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Long-term epidemiological survey of Kudoa thyrsites (Myxozoa) in Atlantic salmon (Salmo salar L.) from commercial aquaculture farms

Marshall, WL, Sitjà-Bobadilla, A, Brown, HM, MacWilliam, T, Richmond, Z, Lamson, J, Morrison, DB and Afonso, LOB 2016, Long-term epidemiological survey of Kudoa thyrsites (Myxozoa) in Atlantic salmon (Salmo salar L.) from commercial aquaculture farms, Journal of fish diseases, vol. 39, no. 8, pp. 929-946, doi: 10.1111/jfd.12429.

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Title Long-term epidemiological survey of Kudoa thyrsites (Myxozoa) in Atlantic salmon (Salmo salar L.) from commercial aquaculture farms
Author(s) Marshall, WL
Sitjà-Bobadilla, A
Brown, HM
MacWilliam, T
Richmond, Z
Lamson, J
Morrison, DB
Afonso, LOB
Journal name Journal of fish diseases
Volume number 39
Issue number 8
Start page 929
End page 946
Total pages 18
Publisher Wiley-Blackwell
Place of publication Chichester, Eng.
Publication date 2016-08
ISSN 0140-7775
1365-2761
Keyword(s) histopathology
immunity
intensity
myoliquefaction
prevalence
pseudocysts
Summary Kudoa thyrsites (Myxozoa) encysts within myocytes of a variety of fishes. While infected fish appear unharmed, parasite-derived enzymes degrade the flesh post-mortem. In regions of British Columbia (BC), Canada, up to 4-7% of fillets can be affected, thus having economic consequences and impacting the competitiveness of BC's farms. K. thyrsites was monitored in two farms having high (HP) or low (LP) historical infection prevalence. At each farm, 30 fish were sampled monthly for blood and muscle during the first year followed by nine samplings during year two. Prevalence and intensity were measured by PCR and histology of muscle samples. In parallel, fillet tests were used to quantify myoliquefaction. Infections were detected by PCR after 355 and 509 degree days at LP and HP farms, respectively. Prevalence reached 100% at the HP farm by 2265 degree days and declined during the second year, whereas it plateaued near 50% at the LP farm. Infection intensities decreased after 1 year at both farms. Blood was PCR-positive at both farms between 778 and 1113 degree days and again after 2000 degree days. This is the first monitoring project in a production environment and compares data between farms with different prevalence.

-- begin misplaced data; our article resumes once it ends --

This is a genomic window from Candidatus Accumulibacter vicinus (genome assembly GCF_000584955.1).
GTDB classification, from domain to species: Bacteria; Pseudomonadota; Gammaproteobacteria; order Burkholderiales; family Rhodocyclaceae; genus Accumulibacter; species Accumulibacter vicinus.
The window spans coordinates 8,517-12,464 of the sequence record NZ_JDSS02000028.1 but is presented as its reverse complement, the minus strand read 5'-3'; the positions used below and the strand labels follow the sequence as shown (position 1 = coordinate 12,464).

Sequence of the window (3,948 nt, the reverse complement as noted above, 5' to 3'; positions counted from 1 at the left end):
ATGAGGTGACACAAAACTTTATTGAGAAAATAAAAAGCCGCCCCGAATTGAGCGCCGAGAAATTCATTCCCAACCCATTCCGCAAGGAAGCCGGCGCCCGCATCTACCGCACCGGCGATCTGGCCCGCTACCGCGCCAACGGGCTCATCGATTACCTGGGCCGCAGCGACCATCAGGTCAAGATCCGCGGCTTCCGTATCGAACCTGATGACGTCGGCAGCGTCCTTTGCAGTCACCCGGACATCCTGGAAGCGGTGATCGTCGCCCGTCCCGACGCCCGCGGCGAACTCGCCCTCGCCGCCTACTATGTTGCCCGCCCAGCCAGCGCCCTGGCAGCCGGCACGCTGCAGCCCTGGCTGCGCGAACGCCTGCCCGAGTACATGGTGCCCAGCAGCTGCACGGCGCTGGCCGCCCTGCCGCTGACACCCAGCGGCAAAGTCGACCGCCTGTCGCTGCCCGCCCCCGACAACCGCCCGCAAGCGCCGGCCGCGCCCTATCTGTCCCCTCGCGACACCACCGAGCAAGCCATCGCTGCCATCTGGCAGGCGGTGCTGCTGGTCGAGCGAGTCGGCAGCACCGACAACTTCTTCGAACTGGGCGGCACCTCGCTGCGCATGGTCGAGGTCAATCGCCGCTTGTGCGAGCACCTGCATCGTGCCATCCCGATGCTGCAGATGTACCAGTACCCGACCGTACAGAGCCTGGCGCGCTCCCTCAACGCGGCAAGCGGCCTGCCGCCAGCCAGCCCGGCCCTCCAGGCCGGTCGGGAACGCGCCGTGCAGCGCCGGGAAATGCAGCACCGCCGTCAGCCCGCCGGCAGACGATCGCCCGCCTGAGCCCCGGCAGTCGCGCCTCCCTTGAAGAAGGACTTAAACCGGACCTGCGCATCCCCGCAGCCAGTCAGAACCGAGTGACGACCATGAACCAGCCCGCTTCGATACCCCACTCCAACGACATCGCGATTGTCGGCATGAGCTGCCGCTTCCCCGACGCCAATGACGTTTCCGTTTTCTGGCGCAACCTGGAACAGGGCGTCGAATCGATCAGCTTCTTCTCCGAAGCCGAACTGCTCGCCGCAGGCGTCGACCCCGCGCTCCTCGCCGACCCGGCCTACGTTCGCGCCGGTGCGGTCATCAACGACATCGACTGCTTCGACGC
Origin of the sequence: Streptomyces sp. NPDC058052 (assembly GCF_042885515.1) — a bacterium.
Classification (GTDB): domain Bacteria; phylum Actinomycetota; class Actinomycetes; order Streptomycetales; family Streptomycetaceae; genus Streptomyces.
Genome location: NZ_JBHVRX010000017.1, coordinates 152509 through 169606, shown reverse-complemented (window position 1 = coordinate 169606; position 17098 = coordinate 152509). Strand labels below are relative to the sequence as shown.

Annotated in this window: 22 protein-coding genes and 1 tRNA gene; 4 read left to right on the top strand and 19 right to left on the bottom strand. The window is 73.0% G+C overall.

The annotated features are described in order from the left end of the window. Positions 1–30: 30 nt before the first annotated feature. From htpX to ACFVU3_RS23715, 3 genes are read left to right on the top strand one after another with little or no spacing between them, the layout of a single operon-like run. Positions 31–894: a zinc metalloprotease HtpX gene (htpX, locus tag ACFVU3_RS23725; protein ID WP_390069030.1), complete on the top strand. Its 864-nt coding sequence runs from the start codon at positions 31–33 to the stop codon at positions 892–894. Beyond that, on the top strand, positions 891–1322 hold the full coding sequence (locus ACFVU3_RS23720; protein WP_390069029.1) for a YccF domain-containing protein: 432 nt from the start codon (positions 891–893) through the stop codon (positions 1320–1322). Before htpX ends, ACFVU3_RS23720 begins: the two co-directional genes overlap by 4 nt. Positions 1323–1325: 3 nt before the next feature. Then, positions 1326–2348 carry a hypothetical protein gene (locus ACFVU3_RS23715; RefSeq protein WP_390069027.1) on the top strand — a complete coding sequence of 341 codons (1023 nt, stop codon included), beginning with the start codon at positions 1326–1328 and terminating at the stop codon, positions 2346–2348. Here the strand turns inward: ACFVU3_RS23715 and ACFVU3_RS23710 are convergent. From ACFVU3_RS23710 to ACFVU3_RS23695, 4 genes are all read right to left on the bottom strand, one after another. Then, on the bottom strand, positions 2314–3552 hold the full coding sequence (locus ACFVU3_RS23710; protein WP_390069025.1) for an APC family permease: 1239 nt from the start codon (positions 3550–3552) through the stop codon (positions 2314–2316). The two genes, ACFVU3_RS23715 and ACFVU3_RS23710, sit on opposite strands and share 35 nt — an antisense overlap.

Language eng
DOI 10.1111/jfd.12429
Field of Research 070404 Fish Pests and Diseases
0608 Zoology
0704 Fisheries Sciences
0707 Veterinary Sciences
Socio Economic Objective 830102 Aquaculture Fin Fish (excl. Tuna)
HERDC Research category C1 Refereed article in a scholarly journal
ERA Research output type C Journal article
Copyright notice ©2015, John Wiley & Sons
Persistent URL http://hdl.handle.net/10536/DRO/DU:30081128

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